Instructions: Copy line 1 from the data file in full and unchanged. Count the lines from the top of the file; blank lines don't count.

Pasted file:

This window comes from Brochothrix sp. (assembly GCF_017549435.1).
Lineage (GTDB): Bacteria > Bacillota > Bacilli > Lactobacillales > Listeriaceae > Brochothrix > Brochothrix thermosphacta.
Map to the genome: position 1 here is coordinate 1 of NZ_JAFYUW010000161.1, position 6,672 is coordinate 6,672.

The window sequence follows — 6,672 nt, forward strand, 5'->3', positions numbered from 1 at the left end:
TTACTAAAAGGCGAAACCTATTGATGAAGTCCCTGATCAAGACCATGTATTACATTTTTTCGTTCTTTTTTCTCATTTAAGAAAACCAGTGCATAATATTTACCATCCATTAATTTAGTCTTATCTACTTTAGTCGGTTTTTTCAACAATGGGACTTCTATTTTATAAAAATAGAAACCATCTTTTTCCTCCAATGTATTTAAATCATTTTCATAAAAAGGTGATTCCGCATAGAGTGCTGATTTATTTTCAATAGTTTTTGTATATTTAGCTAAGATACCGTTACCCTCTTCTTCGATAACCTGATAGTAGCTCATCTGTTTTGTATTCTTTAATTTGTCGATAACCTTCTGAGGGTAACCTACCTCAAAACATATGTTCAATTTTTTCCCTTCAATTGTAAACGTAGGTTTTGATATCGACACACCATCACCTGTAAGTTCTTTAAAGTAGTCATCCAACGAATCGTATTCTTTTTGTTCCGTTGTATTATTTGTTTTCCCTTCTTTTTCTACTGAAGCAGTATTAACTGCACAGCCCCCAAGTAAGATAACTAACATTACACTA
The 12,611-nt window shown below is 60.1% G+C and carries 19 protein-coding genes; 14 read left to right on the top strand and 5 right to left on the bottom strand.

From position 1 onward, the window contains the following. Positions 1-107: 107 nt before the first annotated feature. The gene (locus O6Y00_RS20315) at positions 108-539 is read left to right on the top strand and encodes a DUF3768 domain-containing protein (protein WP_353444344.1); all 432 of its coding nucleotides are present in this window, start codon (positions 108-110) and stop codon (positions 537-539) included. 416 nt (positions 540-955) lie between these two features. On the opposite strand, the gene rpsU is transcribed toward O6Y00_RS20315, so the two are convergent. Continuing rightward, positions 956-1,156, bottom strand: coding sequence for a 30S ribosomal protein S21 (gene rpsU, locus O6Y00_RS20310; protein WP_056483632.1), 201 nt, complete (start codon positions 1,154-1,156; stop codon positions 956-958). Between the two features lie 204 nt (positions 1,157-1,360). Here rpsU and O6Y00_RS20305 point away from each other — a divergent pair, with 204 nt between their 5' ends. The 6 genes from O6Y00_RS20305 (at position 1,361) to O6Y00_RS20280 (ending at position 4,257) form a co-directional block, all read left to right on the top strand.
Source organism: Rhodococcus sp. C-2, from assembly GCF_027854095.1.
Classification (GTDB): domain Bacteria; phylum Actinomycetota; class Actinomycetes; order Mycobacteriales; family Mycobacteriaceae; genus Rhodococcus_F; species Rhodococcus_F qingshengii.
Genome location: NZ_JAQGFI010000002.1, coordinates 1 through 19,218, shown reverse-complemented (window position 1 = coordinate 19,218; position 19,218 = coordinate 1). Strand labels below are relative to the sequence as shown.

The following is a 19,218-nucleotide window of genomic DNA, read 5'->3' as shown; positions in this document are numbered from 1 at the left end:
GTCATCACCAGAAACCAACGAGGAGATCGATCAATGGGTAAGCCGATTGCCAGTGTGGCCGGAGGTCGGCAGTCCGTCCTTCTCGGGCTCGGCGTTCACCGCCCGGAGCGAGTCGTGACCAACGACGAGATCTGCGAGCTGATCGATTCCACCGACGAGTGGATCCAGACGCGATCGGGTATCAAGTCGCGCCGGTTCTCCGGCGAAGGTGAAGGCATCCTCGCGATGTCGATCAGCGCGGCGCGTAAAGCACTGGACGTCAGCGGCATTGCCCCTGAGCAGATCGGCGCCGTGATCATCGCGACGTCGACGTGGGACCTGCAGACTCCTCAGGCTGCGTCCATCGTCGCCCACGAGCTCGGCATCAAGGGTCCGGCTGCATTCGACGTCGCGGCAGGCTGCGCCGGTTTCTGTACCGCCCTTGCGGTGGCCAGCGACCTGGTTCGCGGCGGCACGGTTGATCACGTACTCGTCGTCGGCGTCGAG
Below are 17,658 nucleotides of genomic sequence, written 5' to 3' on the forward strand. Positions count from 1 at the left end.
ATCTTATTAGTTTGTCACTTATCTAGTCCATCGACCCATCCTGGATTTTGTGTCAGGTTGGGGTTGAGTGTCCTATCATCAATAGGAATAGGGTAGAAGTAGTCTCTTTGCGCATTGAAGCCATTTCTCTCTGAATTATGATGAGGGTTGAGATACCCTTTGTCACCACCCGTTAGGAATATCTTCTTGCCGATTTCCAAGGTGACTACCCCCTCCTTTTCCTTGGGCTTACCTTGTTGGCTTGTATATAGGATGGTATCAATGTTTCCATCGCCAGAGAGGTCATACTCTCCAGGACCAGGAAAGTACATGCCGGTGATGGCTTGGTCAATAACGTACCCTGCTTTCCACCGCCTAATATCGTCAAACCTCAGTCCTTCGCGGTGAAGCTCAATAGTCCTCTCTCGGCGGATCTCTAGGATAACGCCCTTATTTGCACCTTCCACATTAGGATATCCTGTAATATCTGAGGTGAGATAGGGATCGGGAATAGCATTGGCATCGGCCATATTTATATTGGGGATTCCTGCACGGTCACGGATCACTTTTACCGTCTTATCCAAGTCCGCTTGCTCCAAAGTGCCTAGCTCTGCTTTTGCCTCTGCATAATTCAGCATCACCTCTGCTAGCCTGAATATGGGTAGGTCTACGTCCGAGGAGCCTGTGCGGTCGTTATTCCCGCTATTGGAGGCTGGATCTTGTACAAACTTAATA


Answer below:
This window comes from Brochothrix sp. (assembly GCF_017549435.1).